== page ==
If everyone were to take 25 per cent of their calories from animal protein then the planet could sustain only three billion people (8). In simple, brutal terms, if we were all to imitate the average North American diet, we would only be able to feed half the world’s population.

Breeding animals means starving people
Breeding animals is an incredibly inefficient way to try and feed the world's growing population. Yet after food rationing during the second world war, intensive animal farming was actively encouraged as a way of ensuring our future “food security”.

Most meat in Western Europe is now produced in factory farms which, as the name implies, are production lines for animals. To meet the large demand for meat, billions of animals are kept in cramped, filthy conditions, often unable to move properly and not allowed fresh air or even natural light. Unable to feed outdoors naturally, they are fed grain, oil seeds, soya feed, fish meal and sometimes the remains of other animals. High quality land is used to grow grains and soya beans - land that could be used to grow crops for humans.

The grain fed to animals does not convert directly into meat to feed people. The vast majority is either excreted or used as “fuel” to keep the animal alive and functioning. For every 10 kilograms of soya protein fed to America’s cattle only one kilogram is converted to meat. Almost the entire population of India and China, nearly two billion people, could be fed on the protein consumed and largely wasted by the United States’ beef herd (10).

Because of the demand for animal feed, a Western meat-based diet uses four and a half times more land than is necessary for a vegan diet and two and a quarter times more than for a vegetarian diet (11). The Worldwide Fund for Nature (WWF) recommend that people reduce their intake of dairy and meat products in order to reduce grazing pressure on land (12).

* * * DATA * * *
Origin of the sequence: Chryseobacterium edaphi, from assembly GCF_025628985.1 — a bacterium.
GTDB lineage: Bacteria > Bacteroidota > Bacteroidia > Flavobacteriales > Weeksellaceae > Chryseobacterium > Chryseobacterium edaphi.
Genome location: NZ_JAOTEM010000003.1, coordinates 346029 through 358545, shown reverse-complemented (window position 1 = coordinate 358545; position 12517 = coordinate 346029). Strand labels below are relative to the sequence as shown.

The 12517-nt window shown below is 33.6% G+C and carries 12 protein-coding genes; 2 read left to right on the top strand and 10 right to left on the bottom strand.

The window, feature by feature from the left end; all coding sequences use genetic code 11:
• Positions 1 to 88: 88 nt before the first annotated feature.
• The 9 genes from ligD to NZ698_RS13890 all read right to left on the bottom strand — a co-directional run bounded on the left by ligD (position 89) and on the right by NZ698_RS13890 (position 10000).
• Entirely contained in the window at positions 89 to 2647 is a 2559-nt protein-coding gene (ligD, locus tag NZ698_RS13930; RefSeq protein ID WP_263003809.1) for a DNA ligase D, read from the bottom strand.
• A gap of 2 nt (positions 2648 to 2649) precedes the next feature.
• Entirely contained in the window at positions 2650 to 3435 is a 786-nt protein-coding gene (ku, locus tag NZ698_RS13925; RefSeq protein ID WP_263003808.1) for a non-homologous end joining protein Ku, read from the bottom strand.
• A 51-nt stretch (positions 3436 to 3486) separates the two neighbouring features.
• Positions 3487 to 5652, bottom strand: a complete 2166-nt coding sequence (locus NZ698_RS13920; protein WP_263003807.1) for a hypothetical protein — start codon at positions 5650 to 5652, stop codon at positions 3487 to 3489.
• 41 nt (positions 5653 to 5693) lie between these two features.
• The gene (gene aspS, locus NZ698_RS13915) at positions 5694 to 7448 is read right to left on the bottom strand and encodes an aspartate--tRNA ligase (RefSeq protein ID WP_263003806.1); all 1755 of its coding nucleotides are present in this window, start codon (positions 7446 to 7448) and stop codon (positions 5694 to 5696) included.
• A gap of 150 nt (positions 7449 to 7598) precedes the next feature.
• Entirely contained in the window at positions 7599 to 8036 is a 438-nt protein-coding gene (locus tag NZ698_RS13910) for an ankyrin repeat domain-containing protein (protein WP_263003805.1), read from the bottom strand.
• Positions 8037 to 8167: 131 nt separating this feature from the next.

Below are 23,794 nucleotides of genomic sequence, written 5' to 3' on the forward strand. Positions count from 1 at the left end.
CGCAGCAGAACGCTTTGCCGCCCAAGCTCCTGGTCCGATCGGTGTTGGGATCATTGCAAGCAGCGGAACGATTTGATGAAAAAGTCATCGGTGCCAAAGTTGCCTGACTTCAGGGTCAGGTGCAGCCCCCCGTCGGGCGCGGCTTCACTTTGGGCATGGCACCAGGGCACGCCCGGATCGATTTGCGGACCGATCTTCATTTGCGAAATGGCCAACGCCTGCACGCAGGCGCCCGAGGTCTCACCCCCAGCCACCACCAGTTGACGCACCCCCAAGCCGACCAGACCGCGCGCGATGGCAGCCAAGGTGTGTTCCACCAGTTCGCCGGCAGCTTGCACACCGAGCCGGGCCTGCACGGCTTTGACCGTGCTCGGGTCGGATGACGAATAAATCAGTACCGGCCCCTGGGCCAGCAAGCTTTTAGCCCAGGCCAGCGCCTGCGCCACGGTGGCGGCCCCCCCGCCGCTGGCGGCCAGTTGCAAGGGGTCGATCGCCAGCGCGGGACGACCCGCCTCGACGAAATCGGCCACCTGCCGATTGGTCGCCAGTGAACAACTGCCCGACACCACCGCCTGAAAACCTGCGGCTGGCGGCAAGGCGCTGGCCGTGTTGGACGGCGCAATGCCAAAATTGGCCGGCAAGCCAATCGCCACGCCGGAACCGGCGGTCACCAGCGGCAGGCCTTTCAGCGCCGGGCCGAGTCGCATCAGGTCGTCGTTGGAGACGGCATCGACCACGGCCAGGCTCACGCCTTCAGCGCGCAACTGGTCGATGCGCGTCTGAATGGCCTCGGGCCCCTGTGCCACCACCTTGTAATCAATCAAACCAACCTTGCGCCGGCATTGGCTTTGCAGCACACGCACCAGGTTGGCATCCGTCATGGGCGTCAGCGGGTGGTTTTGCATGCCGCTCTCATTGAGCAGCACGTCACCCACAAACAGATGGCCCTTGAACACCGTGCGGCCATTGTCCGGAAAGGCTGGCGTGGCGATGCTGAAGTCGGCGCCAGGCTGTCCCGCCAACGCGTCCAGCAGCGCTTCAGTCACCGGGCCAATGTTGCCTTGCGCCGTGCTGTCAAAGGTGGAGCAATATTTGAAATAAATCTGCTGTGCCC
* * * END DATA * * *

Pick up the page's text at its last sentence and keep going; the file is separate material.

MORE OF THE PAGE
Where does the animal feed come from?
The amount of land used to grow animal feed in Western countries is not enough to meet their own needs and more is imported from developing countries. Land in some developing countries, like India, is also used to grow grain for animals who are reared and killed for export.

Currently farmed animals eat one-third of the world’s cereal production. In the industrialised world, two-thirds of the agricultural land produces cereals for animal feed. The EU imports 45 per cent of its oilseeds (soya) and, overall, imports 70 per cent of its protein for animal feed (1995-6). As the European Commission admits, ‘Europe’s agriculture is capable of feeding Europe’s people but not of feeding Europe’s animals’ (4). The EU also imports cattle feed such as peanuts or soya because it is cheaper than buying animal feed grown in Europe.

At the height of the Ethiopian famine in 1984-5, Britain imported £1.5 million worth of linseed cake, cottonseed cake and rape seed meal. Although none of this was fit for humans to eat, good quality farmland was still being used to grow animal feed for rich countries when it could have been used to grow food for Ethiopians.
In the United States, farmed animals, mostly cattle, consume almost twice as much grain as is eaten by the entire US population (13). 70 per cent of all the wheat, corn and other grain produced goes to feeding animals (14). Over 100 million acres of US agricultural land is used to grow grain for animals (13) and still more is imported.

In Central and South America, ever-increasing amounts of land are being used to grow soya beans and grain for export - to be used as animal feed. In Brazil, 23 per cent of the cultivated land is currently being used to produce soya beans, of which nearly half are for export (13). The Oxfam Poverty Report explains that the subsidised expansion of the EU’s dairy and livestock industry has created a huge demand for high protein animal feedstuffs and that the demand has in part been met through the expansion of large-scale, mechanised soya production in Brazil. Smallholder producers of beans and staple foods in the southern part of the country have been displaced to make way for giant soya estates. Soya has now become the country’s major agricultural export, “however, it is a trading arrangement which had proved considerably more efficient at feeding European cattle than with maintaining the livelihoods of poor Brazilians.” (16)

Twenty-five years ago, livestock consumed less than six per cent of Mexico’s grain. Today, at least one third of the grain produced in the country is being fed to animals. At the same time, millions of people living in the country are chronically undernourished (13).

It’s not surprising that the World Health Organisation has called for a shift away from meat production so that people can consume crops directly. It says: